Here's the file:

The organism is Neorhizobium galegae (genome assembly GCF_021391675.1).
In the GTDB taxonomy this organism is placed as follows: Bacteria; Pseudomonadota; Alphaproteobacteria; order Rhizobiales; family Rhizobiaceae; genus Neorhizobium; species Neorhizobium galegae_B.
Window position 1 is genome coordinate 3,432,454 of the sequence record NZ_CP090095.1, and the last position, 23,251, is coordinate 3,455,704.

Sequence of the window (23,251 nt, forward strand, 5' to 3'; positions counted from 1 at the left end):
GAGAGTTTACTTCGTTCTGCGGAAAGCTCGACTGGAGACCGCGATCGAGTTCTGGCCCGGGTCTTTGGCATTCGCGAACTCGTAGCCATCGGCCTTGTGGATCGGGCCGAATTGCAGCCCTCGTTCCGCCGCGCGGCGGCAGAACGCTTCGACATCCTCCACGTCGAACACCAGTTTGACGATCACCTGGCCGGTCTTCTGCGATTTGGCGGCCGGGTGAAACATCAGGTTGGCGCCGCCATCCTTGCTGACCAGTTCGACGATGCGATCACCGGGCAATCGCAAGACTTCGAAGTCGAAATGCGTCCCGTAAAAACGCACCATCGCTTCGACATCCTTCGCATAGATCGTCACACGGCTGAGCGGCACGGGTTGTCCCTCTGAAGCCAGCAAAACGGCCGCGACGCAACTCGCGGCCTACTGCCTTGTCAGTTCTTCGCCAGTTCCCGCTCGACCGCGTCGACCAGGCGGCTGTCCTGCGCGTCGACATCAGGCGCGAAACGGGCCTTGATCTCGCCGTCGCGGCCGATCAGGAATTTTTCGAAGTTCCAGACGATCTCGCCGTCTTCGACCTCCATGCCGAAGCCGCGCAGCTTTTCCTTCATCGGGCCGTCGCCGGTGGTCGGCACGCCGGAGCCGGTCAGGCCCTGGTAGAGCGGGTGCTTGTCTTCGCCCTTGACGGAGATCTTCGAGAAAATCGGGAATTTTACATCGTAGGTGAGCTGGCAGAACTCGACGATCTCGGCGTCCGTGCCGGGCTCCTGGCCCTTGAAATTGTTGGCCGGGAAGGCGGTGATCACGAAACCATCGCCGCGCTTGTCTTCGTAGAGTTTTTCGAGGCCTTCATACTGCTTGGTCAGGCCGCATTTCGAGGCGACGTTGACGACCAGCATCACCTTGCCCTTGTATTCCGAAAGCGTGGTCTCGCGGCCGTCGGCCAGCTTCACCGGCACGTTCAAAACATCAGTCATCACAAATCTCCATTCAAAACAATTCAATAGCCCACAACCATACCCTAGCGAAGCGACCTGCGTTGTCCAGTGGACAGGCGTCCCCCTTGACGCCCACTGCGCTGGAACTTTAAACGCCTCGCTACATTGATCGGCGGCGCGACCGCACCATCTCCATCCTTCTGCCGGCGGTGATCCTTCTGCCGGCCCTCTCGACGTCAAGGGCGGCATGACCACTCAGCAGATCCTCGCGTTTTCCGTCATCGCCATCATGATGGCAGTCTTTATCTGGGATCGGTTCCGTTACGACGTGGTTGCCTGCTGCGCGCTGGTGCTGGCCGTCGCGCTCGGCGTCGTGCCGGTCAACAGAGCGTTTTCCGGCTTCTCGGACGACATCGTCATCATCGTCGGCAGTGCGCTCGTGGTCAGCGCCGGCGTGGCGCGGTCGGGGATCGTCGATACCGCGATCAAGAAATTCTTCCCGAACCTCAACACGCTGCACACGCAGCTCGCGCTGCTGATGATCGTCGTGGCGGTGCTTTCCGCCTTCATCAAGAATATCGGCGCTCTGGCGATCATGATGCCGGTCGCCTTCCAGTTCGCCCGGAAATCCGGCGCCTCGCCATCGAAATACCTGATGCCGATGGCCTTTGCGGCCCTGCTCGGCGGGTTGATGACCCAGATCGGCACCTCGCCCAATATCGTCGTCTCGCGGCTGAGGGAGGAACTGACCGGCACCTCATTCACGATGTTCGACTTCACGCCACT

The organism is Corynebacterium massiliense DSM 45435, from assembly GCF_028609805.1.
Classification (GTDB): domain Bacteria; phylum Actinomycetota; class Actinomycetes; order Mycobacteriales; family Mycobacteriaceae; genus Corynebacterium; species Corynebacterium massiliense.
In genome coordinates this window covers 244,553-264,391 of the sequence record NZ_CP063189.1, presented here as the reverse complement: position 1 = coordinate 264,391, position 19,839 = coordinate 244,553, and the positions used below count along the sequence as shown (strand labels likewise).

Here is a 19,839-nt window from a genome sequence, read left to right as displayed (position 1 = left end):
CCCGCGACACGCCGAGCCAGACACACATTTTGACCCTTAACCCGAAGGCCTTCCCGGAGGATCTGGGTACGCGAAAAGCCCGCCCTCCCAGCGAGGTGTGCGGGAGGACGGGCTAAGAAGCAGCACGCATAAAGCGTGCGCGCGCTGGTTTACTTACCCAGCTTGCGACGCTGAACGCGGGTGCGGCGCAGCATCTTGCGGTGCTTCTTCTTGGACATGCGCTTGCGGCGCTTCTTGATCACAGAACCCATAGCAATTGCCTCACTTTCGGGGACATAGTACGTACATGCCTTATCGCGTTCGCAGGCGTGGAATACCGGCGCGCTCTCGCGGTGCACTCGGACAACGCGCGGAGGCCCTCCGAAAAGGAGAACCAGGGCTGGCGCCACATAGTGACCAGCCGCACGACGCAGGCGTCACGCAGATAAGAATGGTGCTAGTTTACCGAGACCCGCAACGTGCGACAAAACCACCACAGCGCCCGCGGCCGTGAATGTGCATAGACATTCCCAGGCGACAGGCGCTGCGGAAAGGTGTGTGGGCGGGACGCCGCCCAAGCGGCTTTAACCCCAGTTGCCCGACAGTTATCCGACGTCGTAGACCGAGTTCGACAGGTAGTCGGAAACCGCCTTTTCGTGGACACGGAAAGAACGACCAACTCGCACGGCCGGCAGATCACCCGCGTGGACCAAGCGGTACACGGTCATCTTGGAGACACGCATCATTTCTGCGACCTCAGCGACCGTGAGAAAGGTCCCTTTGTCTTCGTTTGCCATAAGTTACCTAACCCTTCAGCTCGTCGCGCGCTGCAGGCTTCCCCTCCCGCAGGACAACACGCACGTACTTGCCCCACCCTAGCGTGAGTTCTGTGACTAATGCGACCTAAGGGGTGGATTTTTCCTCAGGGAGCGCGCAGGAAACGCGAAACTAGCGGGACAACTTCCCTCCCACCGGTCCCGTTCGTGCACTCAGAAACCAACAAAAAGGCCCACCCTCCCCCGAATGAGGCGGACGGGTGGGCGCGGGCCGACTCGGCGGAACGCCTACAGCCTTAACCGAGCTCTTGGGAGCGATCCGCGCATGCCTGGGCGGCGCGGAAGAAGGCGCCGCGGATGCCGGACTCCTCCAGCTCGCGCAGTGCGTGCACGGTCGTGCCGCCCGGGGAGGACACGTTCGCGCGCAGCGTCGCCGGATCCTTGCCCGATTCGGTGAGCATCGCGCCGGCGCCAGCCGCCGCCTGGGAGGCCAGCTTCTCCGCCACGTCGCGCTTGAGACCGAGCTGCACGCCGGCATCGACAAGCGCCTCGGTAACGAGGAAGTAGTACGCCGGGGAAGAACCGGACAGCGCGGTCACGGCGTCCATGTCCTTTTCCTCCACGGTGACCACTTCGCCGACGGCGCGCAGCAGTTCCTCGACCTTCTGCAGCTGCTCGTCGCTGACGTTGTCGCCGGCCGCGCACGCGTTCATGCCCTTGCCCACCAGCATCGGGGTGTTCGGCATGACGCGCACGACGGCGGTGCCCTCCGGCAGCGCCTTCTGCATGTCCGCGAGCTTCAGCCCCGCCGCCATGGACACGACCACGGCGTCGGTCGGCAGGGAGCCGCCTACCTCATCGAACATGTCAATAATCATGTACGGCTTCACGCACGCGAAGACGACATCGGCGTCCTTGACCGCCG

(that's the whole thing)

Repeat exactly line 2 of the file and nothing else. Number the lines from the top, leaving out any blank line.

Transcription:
In the GTDB taxonomy this organism is placed as follows: Bacteria; Pseudomonadota; Alphaproteobacteria; order Rhizobiales; family Rhizobiaceae; genus Neorhizobium; species Neorhizobium galegae_B.